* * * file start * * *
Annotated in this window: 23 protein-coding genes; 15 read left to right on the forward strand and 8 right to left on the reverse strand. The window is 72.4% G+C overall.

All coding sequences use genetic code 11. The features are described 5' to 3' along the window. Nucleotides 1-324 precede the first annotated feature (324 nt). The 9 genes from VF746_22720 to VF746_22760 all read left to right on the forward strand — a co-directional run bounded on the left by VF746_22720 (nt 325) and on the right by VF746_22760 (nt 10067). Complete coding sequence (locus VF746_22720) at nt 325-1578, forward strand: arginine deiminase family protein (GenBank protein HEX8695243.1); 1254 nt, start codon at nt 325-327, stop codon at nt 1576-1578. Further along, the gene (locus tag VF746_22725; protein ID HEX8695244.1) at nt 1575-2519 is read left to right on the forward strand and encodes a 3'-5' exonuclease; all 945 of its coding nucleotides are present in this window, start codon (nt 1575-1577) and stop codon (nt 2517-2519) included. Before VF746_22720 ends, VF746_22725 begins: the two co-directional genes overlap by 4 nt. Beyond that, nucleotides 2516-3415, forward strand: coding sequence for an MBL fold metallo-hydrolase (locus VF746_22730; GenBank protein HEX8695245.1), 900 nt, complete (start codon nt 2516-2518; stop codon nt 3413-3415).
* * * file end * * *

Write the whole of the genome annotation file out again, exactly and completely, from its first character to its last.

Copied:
Annotated in this window: 23 protein-coding genes; 15 read left to right on the forward strand and 8 right to left on the reverse strand. The window is 72.4% G+C overall.

All coding sequences use genetic code 11. The features are described 5' to 3' along the window. Nucleotides 1-324 precede the first annotated feature (324 nt). The 9 genes from VF746_22720 to VF746_22760 all read left to right on the forward strand — a co-directional run bounded on the left by VF746_22720 (nt 325) and on the right by VF746_22760 (nt 10067). Complete coding sequence (locus VF746_22720) at nt 325-1578, forward strand: arginine deiminase family protein (GenBank protein HEX8695243.1); 1254 nt, start codon at nt 325-327, stop codon at nt 1576-1578. Further along, the gene (locus tag VF746_22725; protein ID HEX8695244.1) at nt 1575-2519 is read left to right on the forward strand and encodes a 3'-5' exonuclease; all 945 of its coding nucleotides are present in this window, start codon (nt 1575-1577) and stop codon (nt 2517-2519) included. Before VF746_22720 ends, VF746_22725 begins: the two co-directional genes overlap by 4 nt. Beyond that, nucleotides 2516-3415, forward strand: coding sequence for an MBL fold metallo-hydrolase (locus VF746_22730; GenBank protein HEX8695245.1), 900 nt, complete (start codon nt 2516-2518; stop codon nt 3413-3415).